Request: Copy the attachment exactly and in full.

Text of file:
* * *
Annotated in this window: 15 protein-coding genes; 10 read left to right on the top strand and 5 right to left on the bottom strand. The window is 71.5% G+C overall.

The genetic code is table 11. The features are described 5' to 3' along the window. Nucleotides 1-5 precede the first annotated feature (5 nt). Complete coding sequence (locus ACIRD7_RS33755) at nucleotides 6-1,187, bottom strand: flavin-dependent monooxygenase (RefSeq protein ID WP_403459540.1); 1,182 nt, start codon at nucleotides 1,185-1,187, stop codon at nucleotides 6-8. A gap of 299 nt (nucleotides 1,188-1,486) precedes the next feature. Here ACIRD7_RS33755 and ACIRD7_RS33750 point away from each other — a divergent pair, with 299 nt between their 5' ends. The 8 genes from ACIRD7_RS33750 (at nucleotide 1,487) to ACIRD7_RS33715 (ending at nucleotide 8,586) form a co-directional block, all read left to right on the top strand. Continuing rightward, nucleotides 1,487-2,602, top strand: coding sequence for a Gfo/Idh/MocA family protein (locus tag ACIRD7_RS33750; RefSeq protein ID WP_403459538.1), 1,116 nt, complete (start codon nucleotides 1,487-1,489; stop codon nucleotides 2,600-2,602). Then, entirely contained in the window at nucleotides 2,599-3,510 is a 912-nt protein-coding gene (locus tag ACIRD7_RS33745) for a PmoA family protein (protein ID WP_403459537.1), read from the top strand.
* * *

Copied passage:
Annotated in this window: 15 protein-coding genes; 10 read left to right on the top strand and 5 right to left on the bottom strand. The window is 71.5% G+C overall.

The genetic code is table 11. The features are described 5' to 3' along the window. Nucleotides 1-5 precede the first annotated feature (5 nt). Complete coding sequence (locus ACIRD7_RS33755) at nucleotides 6-1,187, bottom strand: flavin-dependent monooxygenase (RefSeq protein ID WP_403459540.1); 1,182 nt, start codon at nucleotides 1,185-1,187, stop codon at nucleotides 6-8. A gap of 299 nt (nucleotides 1,188-1,486) precedes the next feature. Here ACIRD7_RS33755 and ACIRD7_RS33750 point away from each other — a divergent pair, with 299 nt between their 5' ends. The 8 genes from ACIRD7_RS33750 (at nucleotide 1,487) to ACIRD7_RS33715 (ending at nucleotide 8,586) form a co-directional block, all read left to right on the top strand. Continuing rightward, nucleotides 1,487-2,602, top strand: coding sequence for a Gfo/Idh/MocA family protein (locus tag ACIRD7_RS33750; RefSeq protein ID WP_403459538.1), 1,116 nt, complete (start codon nucleotides 1,487-1,489; stop codon nucleotides 2,600-2,602). Then, entirely contained in the window at nucleotides 2,599-3,510 is a 912-nt protein-coding gene (locus tag ACIRD7_RS33745) for a PmoA family protein (protein ID WP_403459537.1), read from the top strand.